waiting. A man walking by said, “He only has
five songs, so he needs to stretch it out”.
And even though I have to admit he has a good flow,
I am pretty sure I’ve heard songs about fucking
bitches and getting money before. I’m not
a moralist, I don’t blush easily, but that
approach is getting old and lame. What’s next,
songs about bling and spinning rims while sipping
on some Krystal?
Stone Temple Pilots
Scot Weiland of Stone Temple
And of course, the rock was present. There was
hardly standing room left on the field for Stone
Temple Pilots. They chose to open with "Interstate
Love Song," which I found an interesting choice,
I figured they would have opened with more of a
rocker. They seemed to be in good form, Scott Weiland
was coherent and engaging. They knew what the crowd
wanted and the set was heavy with their old hits.
Mars Volta definitely brought their prog rock swagger.
But dude, you don’t need to accost a photographer.
He was just doing his job, he’s there trying
to get a picture of you so you get more exposure,
so you can continue to do your thing. It’s
not like he was a paparazzi. This was not the streets
of L.A. So that is all the coverage you get, because
you were an asshole.
Trent Reznor of Nine Inch
Nine Inch Nails
Also repping on the big stage was Nine Inch Nails.
Trent Reznor is still plying his industrial pop
for the masses, using the same formula he’s
used for twenty years. And I don’t mean that
in a bad way. This guy got the country to accept
and sing along to lyrics such as “I want to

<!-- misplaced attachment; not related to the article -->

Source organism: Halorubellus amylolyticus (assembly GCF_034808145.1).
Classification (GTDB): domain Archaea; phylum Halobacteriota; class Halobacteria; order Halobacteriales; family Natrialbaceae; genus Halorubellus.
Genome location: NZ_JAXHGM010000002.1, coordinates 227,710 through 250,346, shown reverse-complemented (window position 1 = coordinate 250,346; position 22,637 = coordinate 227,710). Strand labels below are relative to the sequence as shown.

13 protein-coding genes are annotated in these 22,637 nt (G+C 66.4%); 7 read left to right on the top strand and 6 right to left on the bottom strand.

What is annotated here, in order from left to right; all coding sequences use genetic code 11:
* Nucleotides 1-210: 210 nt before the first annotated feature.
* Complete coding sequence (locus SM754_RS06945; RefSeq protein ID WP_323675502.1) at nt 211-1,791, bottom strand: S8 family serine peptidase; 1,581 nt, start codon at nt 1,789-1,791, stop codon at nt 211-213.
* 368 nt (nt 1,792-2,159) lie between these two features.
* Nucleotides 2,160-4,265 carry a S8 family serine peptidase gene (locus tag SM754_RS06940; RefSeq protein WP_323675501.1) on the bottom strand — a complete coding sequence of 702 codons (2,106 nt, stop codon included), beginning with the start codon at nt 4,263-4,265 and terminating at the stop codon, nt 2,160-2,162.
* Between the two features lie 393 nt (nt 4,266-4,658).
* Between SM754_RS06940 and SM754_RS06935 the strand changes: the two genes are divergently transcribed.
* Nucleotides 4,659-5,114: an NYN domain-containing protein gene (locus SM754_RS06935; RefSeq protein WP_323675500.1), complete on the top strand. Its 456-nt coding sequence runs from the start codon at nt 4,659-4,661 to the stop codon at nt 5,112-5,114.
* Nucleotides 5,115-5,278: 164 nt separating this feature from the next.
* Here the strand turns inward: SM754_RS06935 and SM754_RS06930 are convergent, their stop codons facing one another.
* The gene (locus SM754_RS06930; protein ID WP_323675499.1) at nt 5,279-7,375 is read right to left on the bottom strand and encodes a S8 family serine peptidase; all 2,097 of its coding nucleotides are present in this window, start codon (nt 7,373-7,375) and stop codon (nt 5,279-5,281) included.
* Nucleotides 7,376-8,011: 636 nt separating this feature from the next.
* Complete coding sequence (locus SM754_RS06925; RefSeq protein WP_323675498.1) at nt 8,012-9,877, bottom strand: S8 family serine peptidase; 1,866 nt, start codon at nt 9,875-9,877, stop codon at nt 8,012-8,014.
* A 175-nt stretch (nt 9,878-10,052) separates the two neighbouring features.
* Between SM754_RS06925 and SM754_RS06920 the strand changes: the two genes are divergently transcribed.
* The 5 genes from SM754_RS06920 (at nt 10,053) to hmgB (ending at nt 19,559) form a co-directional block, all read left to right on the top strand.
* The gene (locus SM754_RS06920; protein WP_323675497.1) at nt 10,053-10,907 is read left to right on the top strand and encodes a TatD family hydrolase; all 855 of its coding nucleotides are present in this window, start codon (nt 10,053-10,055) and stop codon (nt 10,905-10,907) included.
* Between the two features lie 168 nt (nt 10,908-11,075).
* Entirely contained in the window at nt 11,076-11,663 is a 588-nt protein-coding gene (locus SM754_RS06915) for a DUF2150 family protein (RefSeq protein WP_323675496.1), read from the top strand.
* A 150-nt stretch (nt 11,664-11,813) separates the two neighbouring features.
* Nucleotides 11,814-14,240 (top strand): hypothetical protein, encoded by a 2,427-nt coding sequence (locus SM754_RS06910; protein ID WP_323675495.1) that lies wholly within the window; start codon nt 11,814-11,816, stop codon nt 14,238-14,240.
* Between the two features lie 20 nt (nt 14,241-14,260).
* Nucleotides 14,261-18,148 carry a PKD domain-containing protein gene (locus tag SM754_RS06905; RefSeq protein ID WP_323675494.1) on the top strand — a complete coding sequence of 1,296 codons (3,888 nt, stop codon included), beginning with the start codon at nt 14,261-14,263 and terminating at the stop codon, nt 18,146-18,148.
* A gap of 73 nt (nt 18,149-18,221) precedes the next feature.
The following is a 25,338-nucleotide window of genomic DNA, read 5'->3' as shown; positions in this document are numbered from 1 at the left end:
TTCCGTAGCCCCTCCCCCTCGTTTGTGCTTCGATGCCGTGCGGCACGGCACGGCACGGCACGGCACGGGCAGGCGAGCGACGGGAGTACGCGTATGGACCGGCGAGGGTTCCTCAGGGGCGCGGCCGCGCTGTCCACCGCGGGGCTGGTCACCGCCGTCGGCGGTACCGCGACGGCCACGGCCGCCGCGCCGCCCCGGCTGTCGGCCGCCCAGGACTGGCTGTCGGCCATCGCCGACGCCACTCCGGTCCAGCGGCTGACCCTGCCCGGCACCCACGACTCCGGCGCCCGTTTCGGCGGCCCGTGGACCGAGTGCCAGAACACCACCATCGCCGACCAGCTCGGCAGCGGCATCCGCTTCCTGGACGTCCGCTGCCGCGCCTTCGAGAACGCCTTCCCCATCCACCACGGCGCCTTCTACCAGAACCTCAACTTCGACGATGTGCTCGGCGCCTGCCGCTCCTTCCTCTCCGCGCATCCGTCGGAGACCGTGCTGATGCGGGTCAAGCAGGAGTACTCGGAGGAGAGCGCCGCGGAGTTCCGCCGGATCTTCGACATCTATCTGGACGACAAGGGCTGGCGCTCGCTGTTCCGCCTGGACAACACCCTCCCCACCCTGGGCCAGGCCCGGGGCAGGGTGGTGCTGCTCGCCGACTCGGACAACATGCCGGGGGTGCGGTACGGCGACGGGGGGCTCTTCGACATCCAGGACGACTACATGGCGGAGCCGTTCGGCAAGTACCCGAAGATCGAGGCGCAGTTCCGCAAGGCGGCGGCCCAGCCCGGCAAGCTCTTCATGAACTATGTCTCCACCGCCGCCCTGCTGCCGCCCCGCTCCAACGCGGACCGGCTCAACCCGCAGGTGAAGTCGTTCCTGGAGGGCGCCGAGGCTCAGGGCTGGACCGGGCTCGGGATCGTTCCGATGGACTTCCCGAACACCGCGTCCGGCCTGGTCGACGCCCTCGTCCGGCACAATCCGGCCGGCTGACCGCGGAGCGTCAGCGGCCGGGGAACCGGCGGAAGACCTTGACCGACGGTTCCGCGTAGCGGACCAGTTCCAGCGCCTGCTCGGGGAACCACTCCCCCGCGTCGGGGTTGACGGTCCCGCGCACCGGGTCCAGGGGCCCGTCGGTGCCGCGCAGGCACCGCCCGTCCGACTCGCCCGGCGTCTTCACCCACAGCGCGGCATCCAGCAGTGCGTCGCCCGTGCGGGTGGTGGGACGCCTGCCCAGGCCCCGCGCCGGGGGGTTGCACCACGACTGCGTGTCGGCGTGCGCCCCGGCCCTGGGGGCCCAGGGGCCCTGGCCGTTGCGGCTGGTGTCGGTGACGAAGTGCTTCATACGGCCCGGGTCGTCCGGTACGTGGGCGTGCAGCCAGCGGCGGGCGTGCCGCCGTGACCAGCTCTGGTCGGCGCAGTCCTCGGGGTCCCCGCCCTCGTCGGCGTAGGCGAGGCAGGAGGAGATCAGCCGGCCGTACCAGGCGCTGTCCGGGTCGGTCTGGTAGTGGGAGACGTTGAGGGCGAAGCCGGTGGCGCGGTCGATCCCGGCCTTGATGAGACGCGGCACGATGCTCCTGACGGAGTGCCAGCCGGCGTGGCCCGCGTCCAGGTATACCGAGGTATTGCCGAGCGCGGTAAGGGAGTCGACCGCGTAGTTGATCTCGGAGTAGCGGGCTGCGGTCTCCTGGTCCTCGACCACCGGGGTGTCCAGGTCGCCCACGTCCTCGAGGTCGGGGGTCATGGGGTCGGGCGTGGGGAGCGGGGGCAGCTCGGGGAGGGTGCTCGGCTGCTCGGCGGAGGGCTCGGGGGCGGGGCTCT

fuck you like an animal”, probably single
handedly saved the fetish and leather clothing industry,
and on a serious note, the public accepted industrial
music, before an entirely underground genre, because
of this guy. That’s an achievement even if
his brand is a little more pop laced. NIN’s
set list began with recent songs off the new Slip
album, but Reznor knows how to please his audience,
and the set eventually found its way to "Pretty
Hate Machine" and "Downward Spiral"
Jimbo Wallace's Guitar
Another old favorite of the nineties was found
on the Soco stage. The Reverend Horton Heat still
brings that outlaw rockabilly punk that he’s
been doing for years. And well, stand up bass is
always awesome, especially when it’s being
played with the manic furor that Jimbo Wallace had
on ample display. They played their deft mix of
punk, rockabilly, and swing, in full effect and
turned up to eleven.
Michael Stipe of REM
Making a comeback on the big stage was REM, the
former favorites of college rock stations across
the country. Its been a while, and perhaps its due
to some of their later offerings, but its kind of
odd that Michael Stipe and co haven’t been